What a lovely discovery. Japanese Notebooks is hard to describe, as writer/illustrator/graphic novelist/manga creator Igort shares his fascination with Japanese culture and Japanese art through a dream-like book that mixes illustrations, art and photographs.
Igort’s artistic vision is stunning and beautiful, capturing his life as a European immerses himself in Japan’s world of manga and animation. The book unfolds with all sort of threads, and Igort warns the reader early on that this is how he intends to tell his story. Even with the strange narrative lens, where linear sequence is less important than the heart of his stories, Japanese Notebooksis sure to capture your attention.
“This book is the story of chasing a dream, and surrendering upon finding that dreams cannot be grasped.” – Japanese Notebooks, Igort, page 7
At its core, it tells of a graphic novelist exploring his inner world of creativity through the lens of a culture that has long fascinated him. Through Igort’s passion, we learn of Japanese poets, artists, writers, animators and more. He found much success, starting with his manga series Yuri.
This book would be challenging in content and construction for students, and some adult themes emerge later in the book.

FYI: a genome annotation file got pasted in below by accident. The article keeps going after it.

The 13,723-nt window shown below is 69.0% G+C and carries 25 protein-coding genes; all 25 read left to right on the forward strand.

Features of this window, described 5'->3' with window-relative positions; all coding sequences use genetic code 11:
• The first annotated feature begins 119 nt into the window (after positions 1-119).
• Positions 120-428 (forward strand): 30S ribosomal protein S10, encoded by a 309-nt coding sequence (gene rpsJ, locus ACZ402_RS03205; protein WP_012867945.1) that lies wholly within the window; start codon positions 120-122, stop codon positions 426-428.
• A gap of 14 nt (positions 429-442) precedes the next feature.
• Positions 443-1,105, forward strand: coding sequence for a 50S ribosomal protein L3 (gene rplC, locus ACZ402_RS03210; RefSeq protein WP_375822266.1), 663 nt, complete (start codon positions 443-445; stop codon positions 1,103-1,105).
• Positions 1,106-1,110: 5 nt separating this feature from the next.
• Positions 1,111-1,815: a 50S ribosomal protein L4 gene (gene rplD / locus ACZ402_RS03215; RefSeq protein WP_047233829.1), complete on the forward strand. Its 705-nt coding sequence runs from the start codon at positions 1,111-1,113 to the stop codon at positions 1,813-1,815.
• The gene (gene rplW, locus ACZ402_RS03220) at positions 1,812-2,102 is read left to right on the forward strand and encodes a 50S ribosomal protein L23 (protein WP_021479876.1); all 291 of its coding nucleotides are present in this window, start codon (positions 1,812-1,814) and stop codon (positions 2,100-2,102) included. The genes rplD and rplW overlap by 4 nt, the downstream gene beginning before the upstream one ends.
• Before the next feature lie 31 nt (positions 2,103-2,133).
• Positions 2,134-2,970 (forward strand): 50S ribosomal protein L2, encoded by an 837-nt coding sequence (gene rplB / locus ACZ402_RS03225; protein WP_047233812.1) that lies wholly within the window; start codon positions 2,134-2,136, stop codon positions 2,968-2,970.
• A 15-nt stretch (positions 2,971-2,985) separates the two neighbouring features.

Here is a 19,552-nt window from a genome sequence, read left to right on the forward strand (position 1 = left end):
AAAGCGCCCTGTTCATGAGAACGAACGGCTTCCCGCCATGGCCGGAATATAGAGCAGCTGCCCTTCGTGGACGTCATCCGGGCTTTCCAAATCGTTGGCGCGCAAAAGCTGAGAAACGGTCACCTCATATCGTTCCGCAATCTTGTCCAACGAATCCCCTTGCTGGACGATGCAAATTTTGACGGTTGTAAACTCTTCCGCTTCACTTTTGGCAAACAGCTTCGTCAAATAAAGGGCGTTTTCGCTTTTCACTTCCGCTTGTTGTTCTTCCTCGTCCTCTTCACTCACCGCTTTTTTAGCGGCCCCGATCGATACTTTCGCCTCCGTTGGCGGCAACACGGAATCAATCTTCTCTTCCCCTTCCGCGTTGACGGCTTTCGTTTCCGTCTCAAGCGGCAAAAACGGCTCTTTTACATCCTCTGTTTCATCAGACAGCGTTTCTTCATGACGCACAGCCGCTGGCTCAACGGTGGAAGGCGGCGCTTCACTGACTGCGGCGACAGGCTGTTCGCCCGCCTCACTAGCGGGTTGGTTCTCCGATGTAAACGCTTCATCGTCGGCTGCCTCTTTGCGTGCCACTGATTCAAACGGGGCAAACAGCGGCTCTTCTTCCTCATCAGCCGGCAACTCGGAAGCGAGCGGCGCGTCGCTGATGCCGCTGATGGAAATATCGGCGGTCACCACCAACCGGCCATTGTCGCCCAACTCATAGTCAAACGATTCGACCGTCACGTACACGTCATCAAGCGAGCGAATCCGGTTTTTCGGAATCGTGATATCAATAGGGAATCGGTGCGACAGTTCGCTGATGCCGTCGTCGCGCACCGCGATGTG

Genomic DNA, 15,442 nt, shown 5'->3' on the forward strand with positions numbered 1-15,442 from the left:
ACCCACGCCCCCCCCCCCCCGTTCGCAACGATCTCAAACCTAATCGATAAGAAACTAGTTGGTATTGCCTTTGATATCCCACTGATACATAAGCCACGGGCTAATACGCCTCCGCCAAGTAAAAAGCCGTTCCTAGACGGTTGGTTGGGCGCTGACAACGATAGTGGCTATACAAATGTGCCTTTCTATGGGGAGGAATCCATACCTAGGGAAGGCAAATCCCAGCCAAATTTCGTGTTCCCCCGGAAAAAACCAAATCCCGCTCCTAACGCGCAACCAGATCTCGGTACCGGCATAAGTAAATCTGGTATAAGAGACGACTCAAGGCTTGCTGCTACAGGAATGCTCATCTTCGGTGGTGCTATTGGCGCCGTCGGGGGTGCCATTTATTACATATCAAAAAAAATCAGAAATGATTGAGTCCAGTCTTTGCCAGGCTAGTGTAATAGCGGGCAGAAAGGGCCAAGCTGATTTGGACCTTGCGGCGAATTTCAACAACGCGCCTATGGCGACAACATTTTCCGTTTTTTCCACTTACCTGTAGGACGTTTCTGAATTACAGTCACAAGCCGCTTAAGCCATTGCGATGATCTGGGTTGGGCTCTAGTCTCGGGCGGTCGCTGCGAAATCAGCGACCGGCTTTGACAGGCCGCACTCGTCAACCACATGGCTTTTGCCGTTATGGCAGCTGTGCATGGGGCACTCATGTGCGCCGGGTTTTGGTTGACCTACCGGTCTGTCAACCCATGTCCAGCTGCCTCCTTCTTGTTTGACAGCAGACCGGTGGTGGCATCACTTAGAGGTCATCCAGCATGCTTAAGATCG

As part of our Digital Lives unit, I tapped into a project by Kevin Kelly to have my sixth graders visualize and map out their relationship and understanding of the Internet and technology. Kelly’s Internet Mapping Project, started years ago, offers an interesting glimpse into how we see the wired world around us, and where we situate ourselves. Part of the visual prompt is find your home.
My students were no different. What was just as interesting was getting them to write a reflection on their Map of the Internet, digging into the ways that technology both expands and contracts their experiences as adolescents.
Kelly still invites folks to make their Maps, although I am not sure if he is adding new ones to the collection. You don’t need Kelly to do this. Use that Internet you’ll be conceptualizing and mapping to share out with us. You can download the PDF and also view the gallery of Maps.
I’ve been sharing out some of the work I have been doing with my sixth grade students on Fake News and Media Literacy within our Digital Lives unit. I shared an introductory presentation and then an overview of a digital comic activity that my students worked on. Today, I wanted to share some samples of the student work. These are just pieces of what they were doing.